I also agree with AL’s use of sarcasm in the following part of her post to point out the sexist double-standard regarding legitimate criticism:

    “These male library school students with apparently no library experience whatsoever go on aggressively about how everything’s hunky-dory in librarianship are just being assertive. The AL disagrees just as aggressively, she’s a “harpy.” Nice.”

    That double standard needs to end. Librarianship has enough problems already. Addressing the sexism rampant in the field would be a great way to start making things better.

  10. Not A Librarian Anymore says:

    It’s a pleasure to see someone else who recognizes the sexism in librarianship, someone.

  11. anon says:

    As a man in this profession I would like to remind all that the sexism cuts both ways. This is still a female-dominated profession, and any men entering it should be aware of the dynamics at work when, say, you are the only man on a committee with a half-dozen or so other people. I have to say that I’ve experienced a “Girls Club” mentality frequently, and it ain’t pretty.

  12. Library student says:

    I am the library student in question and I am a woman. It’s interesting after reading how liberally you use words such as “hillbilly” you would be offended by “harpy.” And because you thought I was a man, the point of your next blog is “I’m just a girl who’s trying to make the world a better place, darn it.” I’ve read your past blogs, AL, and that is simply not the case. You do not just take issue with the ALA or diploma mills, but with the quality of the students themselves. Students who are taking advantage of every opportunity they have to better themselves and their communities. Do you honestly believe that huge portions of the unwashed masses are thinking that the easiest ticket out of the trailer park is an MLS? I can tell you that the online classes I have taken are exactly the same as the in-residence ones. And granted, neither are all that difficult, but that is not due to any fault (or lack of intelligence) of the students. I also work closely with members of my community on research projects and the like. One of your readers said yesterday that an online student had “mental problems” or some such nonsense. Really? In residence programs keep kids on their meds, do they? There are dumb, mentally unstable people in all walks of life. Look at me, for example, still reading this blog. There is a persistant theme here of “us” vs. “them.” That’s what I meant by “classist.” I can admit that if using the word “harpy” offended you I regret that, and apologize. As for smug, negative and classist, I’ll let those stand. And I’d also like to know specifically what you are doing to protect and improve this profession you so admire. Aside from this blog. Because saying this blog afects policy is like saying Glenn Beck is as important to the democratic process as Olympia Snowe. At least Glenn Beck uses his real name. And at least he’s entertaining.

  13. Not A Librarian Anymore says:

    Are you talking “Girls Club” as in perhaps excessive socializing and talking aout shoes, comparable to the work talk that drove women to take up golf in the 80s and 90s to have something to chat about with their male colleagues, or bullying, which I can say in my experience is directed at both men and women?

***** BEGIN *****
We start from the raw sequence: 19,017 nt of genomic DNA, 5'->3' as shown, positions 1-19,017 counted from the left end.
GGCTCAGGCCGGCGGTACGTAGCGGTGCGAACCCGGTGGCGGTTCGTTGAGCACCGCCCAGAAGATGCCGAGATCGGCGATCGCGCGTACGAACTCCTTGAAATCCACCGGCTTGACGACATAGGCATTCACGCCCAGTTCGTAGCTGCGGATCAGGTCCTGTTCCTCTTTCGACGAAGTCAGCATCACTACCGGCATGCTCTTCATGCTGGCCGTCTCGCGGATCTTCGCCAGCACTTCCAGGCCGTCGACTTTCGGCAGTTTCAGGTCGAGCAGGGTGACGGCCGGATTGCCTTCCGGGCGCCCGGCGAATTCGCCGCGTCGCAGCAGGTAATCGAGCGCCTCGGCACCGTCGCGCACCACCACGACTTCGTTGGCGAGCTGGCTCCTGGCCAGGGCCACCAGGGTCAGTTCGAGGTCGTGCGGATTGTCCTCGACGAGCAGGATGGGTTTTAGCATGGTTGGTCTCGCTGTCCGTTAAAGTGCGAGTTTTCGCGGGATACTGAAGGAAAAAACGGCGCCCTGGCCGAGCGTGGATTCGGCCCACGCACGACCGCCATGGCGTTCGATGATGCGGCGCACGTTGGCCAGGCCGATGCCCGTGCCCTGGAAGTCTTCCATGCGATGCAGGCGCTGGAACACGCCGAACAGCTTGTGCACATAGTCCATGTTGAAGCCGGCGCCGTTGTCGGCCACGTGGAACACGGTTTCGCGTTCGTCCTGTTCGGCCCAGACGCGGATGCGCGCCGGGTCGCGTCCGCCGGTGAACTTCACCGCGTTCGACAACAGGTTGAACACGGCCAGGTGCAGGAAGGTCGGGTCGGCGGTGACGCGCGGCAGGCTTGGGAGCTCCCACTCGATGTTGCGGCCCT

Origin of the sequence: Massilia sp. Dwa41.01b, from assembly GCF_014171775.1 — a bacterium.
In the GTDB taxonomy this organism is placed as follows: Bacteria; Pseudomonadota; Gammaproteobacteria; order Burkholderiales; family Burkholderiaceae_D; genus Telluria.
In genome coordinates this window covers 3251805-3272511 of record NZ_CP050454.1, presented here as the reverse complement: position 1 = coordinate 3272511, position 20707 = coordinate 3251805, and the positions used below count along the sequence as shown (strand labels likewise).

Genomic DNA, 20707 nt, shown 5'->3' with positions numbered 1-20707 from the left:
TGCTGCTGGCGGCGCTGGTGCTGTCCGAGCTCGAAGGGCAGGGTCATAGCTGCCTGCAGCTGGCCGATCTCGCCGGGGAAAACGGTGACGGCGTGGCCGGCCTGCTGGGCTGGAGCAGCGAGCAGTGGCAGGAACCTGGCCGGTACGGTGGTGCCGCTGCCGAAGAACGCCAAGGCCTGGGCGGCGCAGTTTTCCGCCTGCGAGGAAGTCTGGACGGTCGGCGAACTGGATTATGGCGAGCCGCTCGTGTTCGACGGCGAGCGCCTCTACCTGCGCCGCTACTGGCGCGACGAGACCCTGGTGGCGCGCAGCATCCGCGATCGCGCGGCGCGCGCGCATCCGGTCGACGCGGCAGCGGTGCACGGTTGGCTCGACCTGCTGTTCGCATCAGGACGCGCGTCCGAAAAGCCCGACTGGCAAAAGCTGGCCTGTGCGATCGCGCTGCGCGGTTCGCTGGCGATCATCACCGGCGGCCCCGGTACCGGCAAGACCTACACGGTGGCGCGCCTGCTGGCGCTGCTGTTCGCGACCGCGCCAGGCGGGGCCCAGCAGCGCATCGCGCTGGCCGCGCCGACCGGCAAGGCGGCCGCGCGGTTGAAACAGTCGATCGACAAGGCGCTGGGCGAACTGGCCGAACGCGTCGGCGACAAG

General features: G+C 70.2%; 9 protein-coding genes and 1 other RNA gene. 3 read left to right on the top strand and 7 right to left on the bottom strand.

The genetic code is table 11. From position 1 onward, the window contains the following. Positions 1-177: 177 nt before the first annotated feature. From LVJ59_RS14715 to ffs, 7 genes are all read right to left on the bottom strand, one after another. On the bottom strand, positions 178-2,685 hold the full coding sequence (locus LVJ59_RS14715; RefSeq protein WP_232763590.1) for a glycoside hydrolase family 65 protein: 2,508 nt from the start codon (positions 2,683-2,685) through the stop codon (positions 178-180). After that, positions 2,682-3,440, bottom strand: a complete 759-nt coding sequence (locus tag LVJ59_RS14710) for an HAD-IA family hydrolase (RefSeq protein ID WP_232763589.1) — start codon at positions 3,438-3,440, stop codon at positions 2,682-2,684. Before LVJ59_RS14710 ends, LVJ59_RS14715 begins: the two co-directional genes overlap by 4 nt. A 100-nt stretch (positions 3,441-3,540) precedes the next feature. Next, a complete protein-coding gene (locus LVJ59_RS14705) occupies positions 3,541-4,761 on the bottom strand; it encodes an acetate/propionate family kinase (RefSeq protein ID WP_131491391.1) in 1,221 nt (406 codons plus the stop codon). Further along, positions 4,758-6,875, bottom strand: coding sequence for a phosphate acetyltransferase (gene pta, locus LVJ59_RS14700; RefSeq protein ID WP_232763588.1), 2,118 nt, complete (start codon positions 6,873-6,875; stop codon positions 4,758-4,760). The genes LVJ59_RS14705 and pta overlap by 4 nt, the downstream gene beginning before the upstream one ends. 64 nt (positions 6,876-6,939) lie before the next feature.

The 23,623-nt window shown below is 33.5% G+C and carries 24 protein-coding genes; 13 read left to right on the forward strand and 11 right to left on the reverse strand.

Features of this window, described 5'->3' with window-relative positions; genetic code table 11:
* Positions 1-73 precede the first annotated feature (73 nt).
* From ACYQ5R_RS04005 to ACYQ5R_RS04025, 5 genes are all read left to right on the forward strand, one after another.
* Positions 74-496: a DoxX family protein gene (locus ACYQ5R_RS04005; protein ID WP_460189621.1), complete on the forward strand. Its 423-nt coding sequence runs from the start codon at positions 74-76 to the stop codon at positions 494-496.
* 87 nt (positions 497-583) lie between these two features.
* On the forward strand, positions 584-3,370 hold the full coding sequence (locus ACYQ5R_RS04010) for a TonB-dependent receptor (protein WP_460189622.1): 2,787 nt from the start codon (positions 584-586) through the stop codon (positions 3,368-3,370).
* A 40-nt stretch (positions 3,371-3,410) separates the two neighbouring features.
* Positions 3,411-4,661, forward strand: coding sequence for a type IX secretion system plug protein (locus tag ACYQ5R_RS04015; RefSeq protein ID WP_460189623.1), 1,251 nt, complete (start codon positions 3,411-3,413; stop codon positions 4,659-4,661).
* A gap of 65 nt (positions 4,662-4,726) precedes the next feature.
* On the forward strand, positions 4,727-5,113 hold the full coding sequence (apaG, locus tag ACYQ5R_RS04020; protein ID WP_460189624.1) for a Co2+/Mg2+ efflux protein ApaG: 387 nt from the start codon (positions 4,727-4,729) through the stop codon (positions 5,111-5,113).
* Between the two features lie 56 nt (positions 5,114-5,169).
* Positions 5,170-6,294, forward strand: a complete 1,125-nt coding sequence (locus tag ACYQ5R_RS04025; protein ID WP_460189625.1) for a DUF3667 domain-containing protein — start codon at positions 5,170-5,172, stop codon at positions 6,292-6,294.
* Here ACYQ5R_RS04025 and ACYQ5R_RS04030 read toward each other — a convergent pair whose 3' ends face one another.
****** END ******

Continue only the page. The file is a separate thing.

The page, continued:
The main galling form of sexist behavior to me is the enforcement of “Keep Sweet!” that defangs any discussion of issues facing the profession for fear of giving offense or hurting someone’s precious feelings. The gender stereotyping is also lousy for both sexes. However, considering that men rise higher in the ranks and make more, maybe you can take that as cold comfort in your next meeting with the girls.

  14. Not A Librarian Anymore says:

    “Students who are taking advantage of every opportunity they have to better themselves and their communities”

    How does getting a degree that doesn’t prepare you for the job, isn’t flexible enough to allow you to do something else, leaves you in debt, and puts you into a particular subset of the job market that isn’t robust or good at encouraging skills growth bettering oneself or one’s community?

    “Because saying this blog afects policy is like saying Glenn Beck is as important to the democratic process as Olympia Snowe.”

    No one has ever said this blog affects policy. That’s not the point of it. This blog offers a critique of the library profession and culture that voiced under a psuedonym and read widely because a lot of people in the profession think these things but can’t/won’t say them aloud for fear of losing their jobs or professional status. Considering ALA doesn’t even have teeth to enforce its “policy,” I don’t see how you think a blogger is going to change the profession or even should be expected to want to do so.

  15. someone says:

    “How does getting a degree that doesn’t prepare you for the job, isn’t flexible enough to allow you to do something else, leaves you in debt, and puts you into a particular subset of the job market that isn’t robust or good at encouraging skills growth [constitute] [sic?] bettering oneself or one’s community?”